Yeah, it fails to take advantage of the benefits of critical peer review.  It's pretty much a recipe for crackpottery.
"The world needed that of us, to maintain—by our example, by our very existence—a world that would keep learning and questioning, that would remain free in thought, inquiry, and word." - Alice Dreger

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Harvey

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Re: Untitled
« Reply #10 on: May 23, 2015, 07:47:16 am »
There's nothing wrong with working on your own system, however as others have stated I think it depends on how far "out there" you go in your thinking. If you completely lose touch with peer review then that's bad. However, if what you mean is that your primary focus is not to change someone else's view but to take criticism (etc) in helping your focus to improve your own ideas, then that's good. I find that to be my own approach. Although, I like philosophy mostly to gab. It's a way to relieve boredom.

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Language-Gamer

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Re: Untitled
« Reply #11 on: May 23, 2015, 07:55:18 am »
To clarify, I don't mind hearing people's criticisms or reading papers against my views, but if someone will Moorean shift my argument, then that doesn't bother me much.

Does that clear up and defuse the crack pottery charge?

Oh, and I think if we were to take it seriously, then we should submit our philosophical ideas and arguments to philosophers and journals (or be able to point to examples of philosophers who are well regarded and hold similar views), because it's not like we are going to get anything special around here that should lead us to believe we are getting many (any?) of the benefits from peer review that we are supposed to get.

I don't mind giving examples of where someone might Moorean shift and the later implications, if anyone is interested.

Also, sorry for being that guy who keeps editing his post. :(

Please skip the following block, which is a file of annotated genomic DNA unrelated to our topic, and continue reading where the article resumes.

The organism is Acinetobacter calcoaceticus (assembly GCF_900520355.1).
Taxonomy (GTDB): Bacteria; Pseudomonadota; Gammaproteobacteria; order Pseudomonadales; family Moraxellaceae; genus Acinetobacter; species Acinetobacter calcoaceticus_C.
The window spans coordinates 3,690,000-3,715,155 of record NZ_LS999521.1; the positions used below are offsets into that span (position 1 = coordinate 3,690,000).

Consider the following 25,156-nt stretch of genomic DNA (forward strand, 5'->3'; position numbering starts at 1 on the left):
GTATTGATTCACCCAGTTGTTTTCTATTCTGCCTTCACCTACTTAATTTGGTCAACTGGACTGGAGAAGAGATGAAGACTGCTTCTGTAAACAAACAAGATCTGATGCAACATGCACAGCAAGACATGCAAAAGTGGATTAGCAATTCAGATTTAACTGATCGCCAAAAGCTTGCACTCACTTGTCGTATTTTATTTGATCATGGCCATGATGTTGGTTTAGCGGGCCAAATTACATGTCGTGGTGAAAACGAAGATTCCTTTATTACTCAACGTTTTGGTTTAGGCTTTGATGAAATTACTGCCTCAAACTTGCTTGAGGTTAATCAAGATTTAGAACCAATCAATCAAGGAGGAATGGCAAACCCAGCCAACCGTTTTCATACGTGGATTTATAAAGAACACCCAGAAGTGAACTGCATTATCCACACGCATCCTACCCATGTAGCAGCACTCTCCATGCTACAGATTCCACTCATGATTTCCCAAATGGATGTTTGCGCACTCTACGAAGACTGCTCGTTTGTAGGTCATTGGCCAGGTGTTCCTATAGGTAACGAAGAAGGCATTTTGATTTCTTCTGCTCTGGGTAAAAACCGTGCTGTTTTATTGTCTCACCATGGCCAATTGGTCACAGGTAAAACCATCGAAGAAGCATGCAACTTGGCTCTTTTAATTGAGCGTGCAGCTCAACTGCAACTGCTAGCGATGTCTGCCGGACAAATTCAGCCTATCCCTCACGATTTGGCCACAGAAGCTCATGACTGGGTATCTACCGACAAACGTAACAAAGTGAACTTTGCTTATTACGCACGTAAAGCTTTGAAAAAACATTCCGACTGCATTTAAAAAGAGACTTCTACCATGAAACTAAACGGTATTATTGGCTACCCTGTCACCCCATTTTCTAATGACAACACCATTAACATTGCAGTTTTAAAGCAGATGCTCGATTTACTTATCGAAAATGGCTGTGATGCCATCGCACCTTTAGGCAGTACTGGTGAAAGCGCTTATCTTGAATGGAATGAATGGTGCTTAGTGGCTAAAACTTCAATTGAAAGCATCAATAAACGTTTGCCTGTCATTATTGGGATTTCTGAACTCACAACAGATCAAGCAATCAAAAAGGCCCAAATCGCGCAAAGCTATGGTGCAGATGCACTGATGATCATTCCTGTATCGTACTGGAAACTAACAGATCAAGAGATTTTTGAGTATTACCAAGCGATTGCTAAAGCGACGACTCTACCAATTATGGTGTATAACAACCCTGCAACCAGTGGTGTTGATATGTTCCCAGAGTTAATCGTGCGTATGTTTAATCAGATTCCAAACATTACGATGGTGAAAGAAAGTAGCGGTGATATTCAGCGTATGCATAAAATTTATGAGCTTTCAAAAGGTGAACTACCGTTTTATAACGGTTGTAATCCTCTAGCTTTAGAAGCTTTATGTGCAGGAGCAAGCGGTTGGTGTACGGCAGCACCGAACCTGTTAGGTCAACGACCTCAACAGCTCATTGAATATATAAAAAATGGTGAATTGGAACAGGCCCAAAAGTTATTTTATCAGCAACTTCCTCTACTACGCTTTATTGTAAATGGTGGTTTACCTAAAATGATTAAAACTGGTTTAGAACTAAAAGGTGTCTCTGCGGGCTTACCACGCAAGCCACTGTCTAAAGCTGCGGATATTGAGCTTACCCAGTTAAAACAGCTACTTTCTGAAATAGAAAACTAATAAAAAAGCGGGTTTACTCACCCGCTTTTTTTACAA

I told her all about how we been livin' a lie
And that they love to see us all go to prison or die
Like, "Baby, look at how they show us on the TV screen"
But all she ever want me to do is unzip her jeans

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ParaclitosLogos

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Re: Untitled
« Reply #12 on: May 23, 2015, 07:56:32 am »
I've come to carry very little on whether others agree with me on philosophy or whether I can convince them. Mostly, I'm interested in working on my own system, although I don't (usually) mind giving explanations of what I think or why I think as I do.

Is this good or bad or what?

I think it's bad. I'd like to believe that my philosophical views are largely motivated by common sense, which means I should generally be able to convince people.

Yes, I'd say the only way to avoid becoming a crackpot is to care if you can convince other people of what you are saying. Obviously you don't have to be able to convince everyone, but if you can't convince anyone then I think it is a problem.

Convincing others is easy, even if your are a crackpot with bad arguments . Hitler was very convincing, and, a crackpot, for example, so, it might be that here we have a counterexample of the necessary link between acrackpottery and rethorical acumen.
« Last Edit: May 23, 2015, 07:58:57 am by ontologicalme »

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innerbling

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Re: Untitled
« Reply #13 on: May 23, 2015, 05:07:20 pm »
Quote from: ontologicalme
Convincing others is easy, even if your are a crackpot with bad arguments . Hitler was very convincing, and, a crackpot, for example, so, it might be that here we have a counterexample of the necessary link between acrackpottery and rethorical acumen.

Yes especially when peer pressure is on the side of bad arguments thus "peer review" is often in the real world just peer pressure and will leave the budding philosopher, scientist, whoever in a hole of "Asch conformity".


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H.H.

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Re: Untitled
« Reply #14 on: May 23, 2015, 07:03:46 pm »
I've come to carry very little on whether others agree with me on philosophy or whether I can convince them. Mostly, I'm interested in working on my own system

Do you believe that you are sufficiently competent to develop your own system? The only way to know is to submit whatever system you work out for review, analysis, and criticism. It seems to me that doing philosophy and working out a belief system are entirely different endeavors, and may even be mutually exclusive.

"The philosopher’s logical tranquility is thus in essence no other than the boors’. They differ only as to the point at which each refuses to let further considerations upset the absoluteness of the data he assumes."